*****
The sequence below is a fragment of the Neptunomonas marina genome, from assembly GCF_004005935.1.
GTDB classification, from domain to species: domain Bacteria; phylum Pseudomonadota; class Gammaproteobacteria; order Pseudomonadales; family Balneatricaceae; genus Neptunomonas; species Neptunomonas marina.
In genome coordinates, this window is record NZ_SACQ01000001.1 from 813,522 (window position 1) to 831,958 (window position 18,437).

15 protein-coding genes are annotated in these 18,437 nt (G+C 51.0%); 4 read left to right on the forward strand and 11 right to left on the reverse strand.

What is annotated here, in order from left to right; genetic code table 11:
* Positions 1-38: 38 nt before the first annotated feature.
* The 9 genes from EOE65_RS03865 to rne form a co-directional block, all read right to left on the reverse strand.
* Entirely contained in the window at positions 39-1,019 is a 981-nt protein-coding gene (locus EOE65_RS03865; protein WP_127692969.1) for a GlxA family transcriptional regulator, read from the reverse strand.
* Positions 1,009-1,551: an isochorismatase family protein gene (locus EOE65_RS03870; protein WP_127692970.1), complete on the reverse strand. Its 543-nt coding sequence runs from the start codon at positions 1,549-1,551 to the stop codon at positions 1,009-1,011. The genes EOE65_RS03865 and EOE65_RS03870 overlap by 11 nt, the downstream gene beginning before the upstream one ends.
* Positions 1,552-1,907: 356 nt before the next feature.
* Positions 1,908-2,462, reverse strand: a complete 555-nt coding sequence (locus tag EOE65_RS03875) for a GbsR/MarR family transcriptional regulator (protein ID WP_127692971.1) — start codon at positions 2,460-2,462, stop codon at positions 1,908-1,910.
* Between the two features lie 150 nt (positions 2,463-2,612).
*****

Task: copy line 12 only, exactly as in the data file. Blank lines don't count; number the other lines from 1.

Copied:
* Between the two features lie 150 nt (positions 2,463-2,612).